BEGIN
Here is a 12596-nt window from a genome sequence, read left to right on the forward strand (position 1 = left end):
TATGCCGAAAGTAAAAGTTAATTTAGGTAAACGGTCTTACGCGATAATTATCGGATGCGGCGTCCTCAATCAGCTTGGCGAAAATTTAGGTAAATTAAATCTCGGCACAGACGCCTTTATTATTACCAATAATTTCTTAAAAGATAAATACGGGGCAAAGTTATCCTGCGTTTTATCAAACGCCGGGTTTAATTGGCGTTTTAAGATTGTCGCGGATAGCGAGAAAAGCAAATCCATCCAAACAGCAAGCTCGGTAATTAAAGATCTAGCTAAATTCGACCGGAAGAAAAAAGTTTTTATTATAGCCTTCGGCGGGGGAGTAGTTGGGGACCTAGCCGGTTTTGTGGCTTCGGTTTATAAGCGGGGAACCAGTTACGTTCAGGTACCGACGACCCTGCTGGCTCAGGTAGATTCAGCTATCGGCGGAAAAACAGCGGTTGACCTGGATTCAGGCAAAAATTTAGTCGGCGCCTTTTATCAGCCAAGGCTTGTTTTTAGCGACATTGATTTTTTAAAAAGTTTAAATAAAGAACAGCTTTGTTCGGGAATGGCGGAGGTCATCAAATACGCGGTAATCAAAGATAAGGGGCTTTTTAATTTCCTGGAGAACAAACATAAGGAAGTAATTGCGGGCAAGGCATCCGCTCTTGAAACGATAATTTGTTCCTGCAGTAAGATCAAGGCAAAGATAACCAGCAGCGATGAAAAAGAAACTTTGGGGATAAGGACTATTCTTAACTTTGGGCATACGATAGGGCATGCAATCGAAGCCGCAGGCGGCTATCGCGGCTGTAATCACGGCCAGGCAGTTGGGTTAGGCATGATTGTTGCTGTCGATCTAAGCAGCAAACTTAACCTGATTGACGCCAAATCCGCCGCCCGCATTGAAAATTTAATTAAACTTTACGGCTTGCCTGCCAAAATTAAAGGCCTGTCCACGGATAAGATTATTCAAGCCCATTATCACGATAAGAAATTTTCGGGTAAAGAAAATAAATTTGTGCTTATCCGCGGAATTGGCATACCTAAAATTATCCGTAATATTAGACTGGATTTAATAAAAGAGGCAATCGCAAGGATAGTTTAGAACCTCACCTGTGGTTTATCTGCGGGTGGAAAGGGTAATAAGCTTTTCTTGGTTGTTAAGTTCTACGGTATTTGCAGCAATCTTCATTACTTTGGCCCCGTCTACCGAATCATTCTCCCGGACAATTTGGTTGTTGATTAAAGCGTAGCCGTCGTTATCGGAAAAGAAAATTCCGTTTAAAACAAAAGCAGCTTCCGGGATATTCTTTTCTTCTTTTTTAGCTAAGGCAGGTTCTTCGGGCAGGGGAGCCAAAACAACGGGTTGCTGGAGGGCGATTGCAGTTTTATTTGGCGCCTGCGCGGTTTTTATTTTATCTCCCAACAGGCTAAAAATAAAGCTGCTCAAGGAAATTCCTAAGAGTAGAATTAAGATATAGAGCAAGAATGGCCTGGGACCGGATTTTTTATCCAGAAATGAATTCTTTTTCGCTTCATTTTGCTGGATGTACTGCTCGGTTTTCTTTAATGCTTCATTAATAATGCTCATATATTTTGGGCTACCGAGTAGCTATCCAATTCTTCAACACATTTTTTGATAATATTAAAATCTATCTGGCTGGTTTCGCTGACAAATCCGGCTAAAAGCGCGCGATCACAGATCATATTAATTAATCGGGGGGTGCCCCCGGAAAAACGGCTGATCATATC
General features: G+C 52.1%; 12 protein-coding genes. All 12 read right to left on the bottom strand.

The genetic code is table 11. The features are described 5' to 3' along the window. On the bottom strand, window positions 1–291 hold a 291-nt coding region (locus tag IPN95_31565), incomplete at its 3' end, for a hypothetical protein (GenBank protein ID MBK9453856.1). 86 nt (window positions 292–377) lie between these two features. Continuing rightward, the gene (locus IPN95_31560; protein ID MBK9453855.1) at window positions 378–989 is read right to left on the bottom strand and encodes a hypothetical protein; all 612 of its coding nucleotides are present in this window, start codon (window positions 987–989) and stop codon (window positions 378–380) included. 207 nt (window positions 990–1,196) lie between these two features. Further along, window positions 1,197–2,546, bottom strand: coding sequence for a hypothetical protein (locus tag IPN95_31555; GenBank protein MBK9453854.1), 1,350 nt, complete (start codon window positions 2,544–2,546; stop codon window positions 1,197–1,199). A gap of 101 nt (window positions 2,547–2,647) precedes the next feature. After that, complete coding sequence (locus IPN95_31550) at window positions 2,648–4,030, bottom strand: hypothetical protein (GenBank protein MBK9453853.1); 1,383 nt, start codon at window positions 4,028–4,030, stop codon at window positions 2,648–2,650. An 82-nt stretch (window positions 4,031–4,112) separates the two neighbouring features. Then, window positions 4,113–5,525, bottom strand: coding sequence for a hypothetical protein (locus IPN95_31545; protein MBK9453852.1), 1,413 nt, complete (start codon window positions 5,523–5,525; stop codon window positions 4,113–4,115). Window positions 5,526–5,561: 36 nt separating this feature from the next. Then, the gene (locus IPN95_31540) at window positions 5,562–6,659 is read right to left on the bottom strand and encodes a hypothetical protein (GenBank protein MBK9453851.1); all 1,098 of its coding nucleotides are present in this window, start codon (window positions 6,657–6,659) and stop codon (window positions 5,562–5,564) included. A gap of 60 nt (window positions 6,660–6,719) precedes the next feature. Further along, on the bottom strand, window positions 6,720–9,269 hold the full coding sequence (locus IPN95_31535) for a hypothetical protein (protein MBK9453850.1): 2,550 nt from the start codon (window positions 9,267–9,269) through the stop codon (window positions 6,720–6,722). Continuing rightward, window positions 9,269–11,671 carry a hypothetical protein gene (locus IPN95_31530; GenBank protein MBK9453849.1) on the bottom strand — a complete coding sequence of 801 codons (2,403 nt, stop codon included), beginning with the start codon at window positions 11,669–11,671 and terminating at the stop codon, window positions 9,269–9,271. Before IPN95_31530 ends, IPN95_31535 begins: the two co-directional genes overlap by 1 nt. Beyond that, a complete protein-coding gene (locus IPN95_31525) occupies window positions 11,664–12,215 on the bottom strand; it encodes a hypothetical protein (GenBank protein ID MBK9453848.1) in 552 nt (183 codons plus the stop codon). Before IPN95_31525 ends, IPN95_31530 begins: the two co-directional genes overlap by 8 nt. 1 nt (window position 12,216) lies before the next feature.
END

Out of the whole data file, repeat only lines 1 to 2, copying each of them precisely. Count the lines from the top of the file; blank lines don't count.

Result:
Here is a 12596-nt window from a genome sequence, read left to right on the forward strand (position 1 = left end):
TATGCCGAAAGTAAAAGTTAATTTAGGTAAACGGTCTTACGCGATAATTATCGGATGCGGCGTCCTCAATCAGCTTGGCGAAAATTTAGGTAAATTAAATCTCGGCACAGACGCCTTTATTATTACCAATAATTTCTTAAAAGATAAATACGGGGCAAAGTTATCCTGCGTTTTATCAAACGCCGGGTTTAATTGGCGTTTTAAGATTGTCGCGGATAGCGAGAAAAGCAAATCCATCCAAACAGCAAGCTCGGTAATTAAAGATCTAGCTAAATTCGACCGGAAGAAAAAAGTTTTTATTATAGCCTTCGGCGGGGGAGTAGTTGGGGACCTAGCCGGTTTTGTGGCTTCGGTTTATAAGCGGGGAACCAGTTACGTTCAGGTACCGACGACCCTGCTGGCTCAGGTAGATTCAGCTATCGGCGGAAAAACAGCGGTTGACCTGGATTCAGGCAAAAATTTAGTCGGCGCCTTTTATCAGCCAAGGCTTGTTTTTAGCGACATTGATTTTTTAAAAAGTTTAAATAAAGAACAGCTTTGTTCGGGAATGGCGGAGGTCATCAAATACGCGGTAATCAAAGATAAGGGGCTTTTTAATTTCCTGGAGAACAAACATAAGGAAGTAATTGCGGGCAAGGCATCCGCTCTTGAAACGATAATTTGTTCCTGCAGTAAGATCAAGGCAAAGATAACCAGCAGCGATGAAAAAGAAACTTTGGGGATAAGGACTATTCTTAACTTTGGGCATACGATAGGGCATGCAATCGAAGCCGCAGGCGGCTATCGCGGCTGTAATCACGGCCAGGCAGTTGGGTTAGGCATGATTGTTGCTGTCGATCTAAGCAGCAAACTTAACCTGATTGACGCCAAATCCGCCGCCCGCATTGAAAATTTAATTAAACTTTACGGCTTGCCTGCCAAAATTAAAGGCCTGTCCACGGATAAGATTATTCAAGCCCATTATCACGATAAGAAATTTTCGGGTAAAGAAAATAAATTTGTGCTTATCCGCGGAATTGGCATACCTAAAATTATCCGTAATATTAGACTGGATTTAATAAAAGAGGCAATCGCAAGGATAGTTTAGAACCTCACCTGTGGTTTATCTGCGGGTGGAAAGGGTAATAAGCTTTTCTTGGTTGTTAAGTTCTACGGTATTTGCAGCAATCTTCATTACTTTGGCCCCGTCTACCGAATCATTCTCCCGGACAATTTGGTTGTTGATTAAAGCGTAGCCGTCGTTATCGGAAAAGAAAATTCCGTTTAAAACAAAAGCAGCTTCCGGGATATTCTTTTCTTCTTTTTTAGCTAAGGCAGGTTCTTCGGGCAGGGGAGCCAAAACAACGGGTTGCTGGAGGGCGATTGCAGTTTTATTTGGCGCCTGCGCGGTTTTTATTTTATCTCCCAACAGGCTAAAAATAAAGCTGCTCAAGGAAATTCCTAAGAGTAGAATTAAGATATAGAGCAAGAATGGCCTGGGACCGGATTTTTTATCCAGAAATGAATTCTTTTTCGCTTCATTTTGCTGGATGTACTGCTCGGTTTTCTTTAATGCTTCATTAATAATGCTCATATATTTTGGGCTACCGAGTAGCTATCCAATTCTTCAACACATTTTTTGATAATATTAAAATCTATCTGGCTGGTTTCGCTGACAAATCCGGCTAAAAGCGCGCGATCACAGATCATATTAATTAATCGGGGGGTGCCCCCGGAAAAACGGCTGATCATATC